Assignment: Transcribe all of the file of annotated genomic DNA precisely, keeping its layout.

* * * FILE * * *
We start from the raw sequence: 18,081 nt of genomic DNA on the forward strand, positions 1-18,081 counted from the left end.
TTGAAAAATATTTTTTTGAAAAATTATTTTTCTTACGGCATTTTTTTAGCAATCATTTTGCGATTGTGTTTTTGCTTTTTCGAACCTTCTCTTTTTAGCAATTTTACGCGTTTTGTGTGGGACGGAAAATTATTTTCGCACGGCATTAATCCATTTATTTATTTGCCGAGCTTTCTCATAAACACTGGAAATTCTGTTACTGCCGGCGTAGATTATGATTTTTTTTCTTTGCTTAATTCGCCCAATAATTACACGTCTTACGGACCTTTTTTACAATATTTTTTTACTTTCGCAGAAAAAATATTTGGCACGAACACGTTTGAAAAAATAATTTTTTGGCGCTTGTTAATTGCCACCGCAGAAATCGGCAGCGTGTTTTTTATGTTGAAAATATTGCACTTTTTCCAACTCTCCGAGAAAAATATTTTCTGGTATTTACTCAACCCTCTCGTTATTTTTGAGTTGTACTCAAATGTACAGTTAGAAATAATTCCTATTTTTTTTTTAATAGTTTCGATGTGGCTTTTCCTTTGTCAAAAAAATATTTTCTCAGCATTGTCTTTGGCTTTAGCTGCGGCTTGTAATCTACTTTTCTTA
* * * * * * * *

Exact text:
We start from the raw sequence: 18,081 nt of genomic DNA on the forward strand, positions 1-18,081 counted from the left end.
TTGAAAAATATTTTTTTGAAAAATTATTTTTCTTACGGCATTTTTTTAGCAATCATTTTGCGATTGTGTTTTTGCTTTTTCGAACCTTCTCTTTTTAGCAATTTTACGCGTTTTGTGTGGGACGGAAAATTATTTTCGCACGGCATTAATCCATTTATTTATTTGCCGAGCTTTCTCATAAACACTGGAAATTCTGTTACTGCCGGCGTAGATTATGATTTTTTTTCTTTGCTTAATTCGCCCAATAATTACACGTCTTACGGACCTTTTTTACAATATTTTTTTACTTTCGCAGAAAAAATATTTGGCACGAACACGTTTGAAAAAATAATTTTTTGGCGCTTGTTAATTGCCACCGCAGAAATCGGCAGCGTGTTTTTTATGTTGAAAATATTGCACTTTTTCCAACTCTCCGAGAAAAATATTTTCTGGTATTTACTCAACCCTCTCGTTATTTTTGAGTTGTACTCAAATGTACAGTTAGAAATAATTCCTATTTTTTTTTTAATAGTTTCGATGTGGCTTTTCCTTTGTCAAAAAAATATTTTCTCAGCATTGTCTTTGGCTTTAGCTGCGGCTTGTAATCTACTTTTCTTA